Sometimes someone suggests initiating a learning activity to get students’ attention. We are staunch believers in active learning, but we want to use activities when they fit, not just because we happen to see someone sleeping.
Best response to disruptive behavior
Ignoring disruptive behavior is not a viable option. If you allow disruptions to proceed, they will become increasingly widespread and frequent until the class is out of control.
Our nomination of the best response requires some preliminary explanation. [We are indebted to Rebecca Leonard of the N.C. State University Department of Communication for the analysis that follows.] Speech communication experts tell us that there are three categories of responses to objectionable behavior: aggressive, passive (indirect), and assertive. Yelling at students, throwing things at them, and throwing them out of class are aggressive responses. Doing anything non-aggressive other than clearly stating what you want is a passive response. Calmly and clearly stating the problem and asking for what you want is an assertive response.
Do aggressive responses work? In the short run, they generally do. As an instructor, you hold a great deal of power over the students: if you scream at them to shut up, chances are they will. But while you may win the battle, you are likely to lose the war. When you resort to aggression, you effectively admit that the only way you can control your class is to lose control of yourself. You will lose the respect of the students, and the rest of the semester could be grim for both you and them.
What about throwing the chalk or an eraser? Everyone has stories—some fond, some bitter—about teachers they had or knew about who used to do that sort of thing. That was then; this is now. Can you say "law suit"?
Then there are passive responses. Ignoring those two chattering students—the ultimate passive response—is clearly a poor idea. Falling silent and waiting for them and other noisemakers to quiet down themselves might work eventually, but it wastes valuable class time (especially in a large class, where you might wait for a long time) and penalizes the non-disruptive students as much as the few miscreants. Locking the door penalizes chronic latecomers, but it also penalizes the one-time offender who may have a perfectly legitimate and unavoidable reason for being late.
Some professors argue for the ever-popular "Why don’t you share that joke with the rest of us?" That is, first of all, a passive response. You are not asking for what you really want: the last thing in the world you want is to know what those two birds are twittering about. You know, and they know, and the rest of the class knows, that your goal is simply to embarrass them into quieting down. Will it work? Again, probably in the short term, but once you resort to sarcasm or anything else that has embarrassment as its objective you again lose respect that may be hard or impossible to regain.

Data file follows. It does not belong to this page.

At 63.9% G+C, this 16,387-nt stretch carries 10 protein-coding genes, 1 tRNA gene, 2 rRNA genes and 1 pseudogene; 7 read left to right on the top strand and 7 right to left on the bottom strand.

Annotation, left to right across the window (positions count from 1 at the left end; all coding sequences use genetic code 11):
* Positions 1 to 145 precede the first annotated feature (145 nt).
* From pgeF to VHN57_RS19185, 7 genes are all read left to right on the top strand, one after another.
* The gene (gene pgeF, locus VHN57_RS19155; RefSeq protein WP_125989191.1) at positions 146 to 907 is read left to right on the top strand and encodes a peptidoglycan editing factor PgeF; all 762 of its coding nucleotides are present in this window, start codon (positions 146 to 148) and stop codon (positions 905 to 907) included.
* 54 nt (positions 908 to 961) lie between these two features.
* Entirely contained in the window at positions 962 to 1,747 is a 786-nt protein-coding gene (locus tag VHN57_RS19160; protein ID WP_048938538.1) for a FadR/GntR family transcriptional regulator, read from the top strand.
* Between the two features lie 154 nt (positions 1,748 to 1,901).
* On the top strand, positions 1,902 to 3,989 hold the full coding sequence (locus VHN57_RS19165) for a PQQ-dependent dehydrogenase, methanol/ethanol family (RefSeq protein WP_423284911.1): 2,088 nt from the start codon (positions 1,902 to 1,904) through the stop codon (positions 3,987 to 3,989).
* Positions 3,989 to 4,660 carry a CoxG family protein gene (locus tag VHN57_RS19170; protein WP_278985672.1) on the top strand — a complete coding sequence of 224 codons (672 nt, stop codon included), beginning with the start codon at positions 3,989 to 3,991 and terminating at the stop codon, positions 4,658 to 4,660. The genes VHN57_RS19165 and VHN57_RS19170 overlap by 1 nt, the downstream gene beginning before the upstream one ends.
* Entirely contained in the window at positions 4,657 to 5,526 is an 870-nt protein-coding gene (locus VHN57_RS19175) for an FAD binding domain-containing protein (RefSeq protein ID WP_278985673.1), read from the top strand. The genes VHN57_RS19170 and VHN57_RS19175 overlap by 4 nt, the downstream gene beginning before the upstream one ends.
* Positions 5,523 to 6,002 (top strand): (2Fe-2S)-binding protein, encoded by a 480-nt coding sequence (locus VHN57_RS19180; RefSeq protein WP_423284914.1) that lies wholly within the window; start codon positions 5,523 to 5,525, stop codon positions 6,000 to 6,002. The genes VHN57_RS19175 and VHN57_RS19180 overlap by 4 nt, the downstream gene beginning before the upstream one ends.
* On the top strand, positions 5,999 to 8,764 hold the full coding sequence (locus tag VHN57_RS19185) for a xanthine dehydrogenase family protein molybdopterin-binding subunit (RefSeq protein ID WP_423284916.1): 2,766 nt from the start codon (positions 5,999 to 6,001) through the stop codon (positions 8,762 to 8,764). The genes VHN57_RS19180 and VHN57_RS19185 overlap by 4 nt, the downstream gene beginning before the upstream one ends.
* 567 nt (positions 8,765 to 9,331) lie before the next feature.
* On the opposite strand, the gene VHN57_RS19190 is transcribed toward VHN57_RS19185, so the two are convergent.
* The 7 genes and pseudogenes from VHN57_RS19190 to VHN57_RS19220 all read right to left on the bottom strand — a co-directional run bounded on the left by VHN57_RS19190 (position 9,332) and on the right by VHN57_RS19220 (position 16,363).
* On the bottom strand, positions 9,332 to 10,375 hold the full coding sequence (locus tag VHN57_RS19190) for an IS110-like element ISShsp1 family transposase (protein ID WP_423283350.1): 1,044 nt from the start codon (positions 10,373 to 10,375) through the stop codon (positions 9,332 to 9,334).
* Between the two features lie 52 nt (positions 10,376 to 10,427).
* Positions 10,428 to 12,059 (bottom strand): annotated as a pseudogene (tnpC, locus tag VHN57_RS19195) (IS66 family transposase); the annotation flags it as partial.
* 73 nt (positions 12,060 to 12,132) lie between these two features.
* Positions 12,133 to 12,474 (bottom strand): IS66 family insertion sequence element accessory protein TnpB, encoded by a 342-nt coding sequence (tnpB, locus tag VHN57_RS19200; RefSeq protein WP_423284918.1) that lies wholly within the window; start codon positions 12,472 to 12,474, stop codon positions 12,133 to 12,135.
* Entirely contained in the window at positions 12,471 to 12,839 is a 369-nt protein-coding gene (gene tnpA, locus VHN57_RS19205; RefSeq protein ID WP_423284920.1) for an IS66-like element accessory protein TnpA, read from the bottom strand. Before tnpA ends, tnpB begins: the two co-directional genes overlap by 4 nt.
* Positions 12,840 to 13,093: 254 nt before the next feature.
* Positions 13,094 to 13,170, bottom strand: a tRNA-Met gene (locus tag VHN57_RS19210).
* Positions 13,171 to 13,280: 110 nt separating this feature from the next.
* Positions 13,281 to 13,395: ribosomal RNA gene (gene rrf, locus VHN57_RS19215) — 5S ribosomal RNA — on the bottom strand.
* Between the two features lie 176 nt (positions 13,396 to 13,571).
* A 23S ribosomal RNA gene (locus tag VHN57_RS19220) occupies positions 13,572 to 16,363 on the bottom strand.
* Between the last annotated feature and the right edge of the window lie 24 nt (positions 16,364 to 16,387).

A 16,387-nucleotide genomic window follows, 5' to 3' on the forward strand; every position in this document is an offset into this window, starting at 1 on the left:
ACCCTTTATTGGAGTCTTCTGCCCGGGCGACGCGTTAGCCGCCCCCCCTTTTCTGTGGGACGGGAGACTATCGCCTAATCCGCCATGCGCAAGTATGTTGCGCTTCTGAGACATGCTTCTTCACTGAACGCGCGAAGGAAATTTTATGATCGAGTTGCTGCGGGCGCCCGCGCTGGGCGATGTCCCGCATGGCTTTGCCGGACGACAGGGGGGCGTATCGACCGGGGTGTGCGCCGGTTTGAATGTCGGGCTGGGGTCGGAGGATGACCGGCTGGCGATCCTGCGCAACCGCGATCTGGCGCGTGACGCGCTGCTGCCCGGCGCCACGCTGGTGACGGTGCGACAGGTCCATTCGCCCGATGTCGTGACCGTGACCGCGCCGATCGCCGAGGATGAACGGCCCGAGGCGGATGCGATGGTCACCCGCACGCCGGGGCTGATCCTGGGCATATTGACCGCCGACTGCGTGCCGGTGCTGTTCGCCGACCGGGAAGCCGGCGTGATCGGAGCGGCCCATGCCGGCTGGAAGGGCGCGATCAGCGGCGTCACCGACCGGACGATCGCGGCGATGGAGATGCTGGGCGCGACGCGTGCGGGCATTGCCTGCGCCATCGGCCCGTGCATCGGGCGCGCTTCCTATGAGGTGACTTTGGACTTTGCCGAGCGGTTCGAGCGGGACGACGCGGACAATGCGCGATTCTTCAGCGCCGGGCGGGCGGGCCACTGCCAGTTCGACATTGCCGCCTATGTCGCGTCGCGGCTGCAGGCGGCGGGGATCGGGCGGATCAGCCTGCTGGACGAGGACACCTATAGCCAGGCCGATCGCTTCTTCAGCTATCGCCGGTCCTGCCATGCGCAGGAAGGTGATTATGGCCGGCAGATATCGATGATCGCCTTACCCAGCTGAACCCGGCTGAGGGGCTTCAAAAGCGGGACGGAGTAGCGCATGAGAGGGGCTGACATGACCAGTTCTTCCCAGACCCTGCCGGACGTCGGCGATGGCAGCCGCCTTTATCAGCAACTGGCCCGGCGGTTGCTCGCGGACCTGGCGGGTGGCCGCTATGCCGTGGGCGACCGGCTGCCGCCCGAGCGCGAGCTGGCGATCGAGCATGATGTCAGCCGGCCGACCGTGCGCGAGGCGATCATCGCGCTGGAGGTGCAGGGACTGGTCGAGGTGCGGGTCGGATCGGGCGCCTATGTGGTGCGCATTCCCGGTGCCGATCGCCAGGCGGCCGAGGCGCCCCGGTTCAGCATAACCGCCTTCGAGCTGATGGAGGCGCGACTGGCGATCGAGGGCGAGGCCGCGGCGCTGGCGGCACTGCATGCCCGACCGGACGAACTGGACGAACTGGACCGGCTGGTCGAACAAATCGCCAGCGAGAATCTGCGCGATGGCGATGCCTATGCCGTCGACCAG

Which brings us to our nomination: the direct, assertive response. Look in the direction of the offending students and calmly say "Excuse me—that noise is disrupting the class. Could you please keep it down?" They usually will. The talkers may be mildly embarrassed but your primary objective was clearly not to embarrass them—it was simply to quiet them down. You maintain control without having to use aggression or sarcasm, and the students’ respect for your authority stays the same or increases.
Finally, what if you have to quiet down the same students in several classes, or the same student keeps coming in late? We propose doing the same thing we suggested for repeated non-disruptive behaviors. Talk to the offenders outside class, telling them that their behavior is offensive and must stop, and then ask them why they’re doing it. Regardless of what they say, you will probably achieve your objective. In our combined years of teaching, we have never had to do this with a student more than once. Barring pathological cases, neither should you.
Interestingly, the assertive response—simply asking the offenders to stop doing what they’re doing—is usually not on the list of possibilities brought up during the initial brainstorm. It’s almost as if instructors don’t know it’s legal to do it. It is legal. And it works.